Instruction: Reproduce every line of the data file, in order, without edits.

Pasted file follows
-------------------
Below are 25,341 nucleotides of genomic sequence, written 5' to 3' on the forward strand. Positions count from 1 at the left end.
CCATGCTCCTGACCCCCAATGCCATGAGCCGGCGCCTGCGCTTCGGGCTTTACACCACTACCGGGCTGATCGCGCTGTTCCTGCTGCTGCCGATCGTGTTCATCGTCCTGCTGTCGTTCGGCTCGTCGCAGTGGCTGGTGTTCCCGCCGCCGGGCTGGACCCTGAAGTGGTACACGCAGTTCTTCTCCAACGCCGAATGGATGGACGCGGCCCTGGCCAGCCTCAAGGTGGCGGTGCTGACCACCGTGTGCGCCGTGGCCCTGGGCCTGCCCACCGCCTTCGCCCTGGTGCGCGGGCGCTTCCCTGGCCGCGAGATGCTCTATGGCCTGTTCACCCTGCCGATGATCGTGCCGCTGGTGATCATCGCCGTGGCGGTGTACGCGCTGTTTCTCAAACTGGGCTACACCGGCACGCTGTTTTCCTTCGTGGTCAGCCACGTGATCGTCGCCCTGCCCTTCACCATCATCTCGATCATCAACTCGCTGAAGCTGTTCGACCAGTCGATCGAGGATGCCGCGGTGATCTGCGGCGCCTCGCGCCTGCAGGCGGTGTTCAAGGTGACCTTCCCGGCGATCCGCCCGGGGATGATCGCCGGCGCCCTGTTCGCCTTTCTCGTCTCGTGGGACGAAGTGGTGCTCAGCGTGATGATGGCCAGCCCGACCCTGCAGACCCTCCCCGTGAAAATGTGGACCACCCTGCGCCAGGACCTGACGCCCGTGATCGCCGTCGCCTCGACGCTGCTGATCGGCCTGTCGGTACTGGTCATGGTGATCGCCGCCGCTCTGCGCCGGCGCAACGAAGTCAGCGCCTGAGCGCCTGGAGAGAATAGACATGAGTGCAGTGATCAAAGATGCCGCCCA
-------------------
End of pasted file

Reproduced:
Below are 25,341 nucleotides of genomic sequence, written 5' to 3' on the forward strand. Positions count from 1 at the left end.
CCATGCTCCTGACCCCCAATGCCATGAGCCGGCGCCTGCGCTTCGGGCTTTACACCACTACCGGGCTGATCGCGCTGTTCCTGCTGCTGCCGATCGTGTTCATCGTCCTGCTGTCGTTCGGCTCGTCGCAGTGGCTGGTGTTCCCGCCGCCGGGCTGGACCCTGAAGTGGTACACGCAGTTCTTCTCCAACGCCGAATGGATGGACGCGGCCCTGGCCAGCCTCAAGGTGGCGGTGCTGACCACCGTGTGCGCCGTGGCCCTGGGCCTGCCCACCGCCTTCGCCCTGGTGCGCGGGCGCTTCCCTGGCCGCGAGATGCTCTATGGCCTGTTCACCCTGCCGATGATCGTGCCGCTGGTGATCATCGCCGTGGCGGTGTACGCGCTGTTTCTCAAACTGGGCTACACCGGCACGCTGTTTTCCTTCGTGGTCAGCCACGTGATCGTCGCCCTGCCCTTCACCATCATCTCGATCATCAACTCGCTGAAGCTGTTCGACCAGTCGATCGAGGATGCCGCGGTGATCTGCGGCGCCTCGCGCCTGCAGGCGGTGTTCAAGGTGACCTTCCCGGCGATCCGCCCGGGGATGATCGCCGGCGCCCTGTTCGCCTTTCTCGTCTCGTGGGACGAAGTGGTGCTCAGCGTGATGATGGCCAGCCCGACCCTGCAGACCCTCCCCGTGAAAATGTGGACCACCCTGCGCCAGGACCTGACGCCCGTGATCGCCGTCGCCTCGACGCTGCTGATCGGCCTGTCGGTACTGGTCATGGTGATCGCCGCCGCTCTGCGCCGGCGCAACGAAGTCAGCGCCTGAGCGCCTGGAGAGAATAGACATGAGTGCAGTGATCAAAGATGCCGCCCA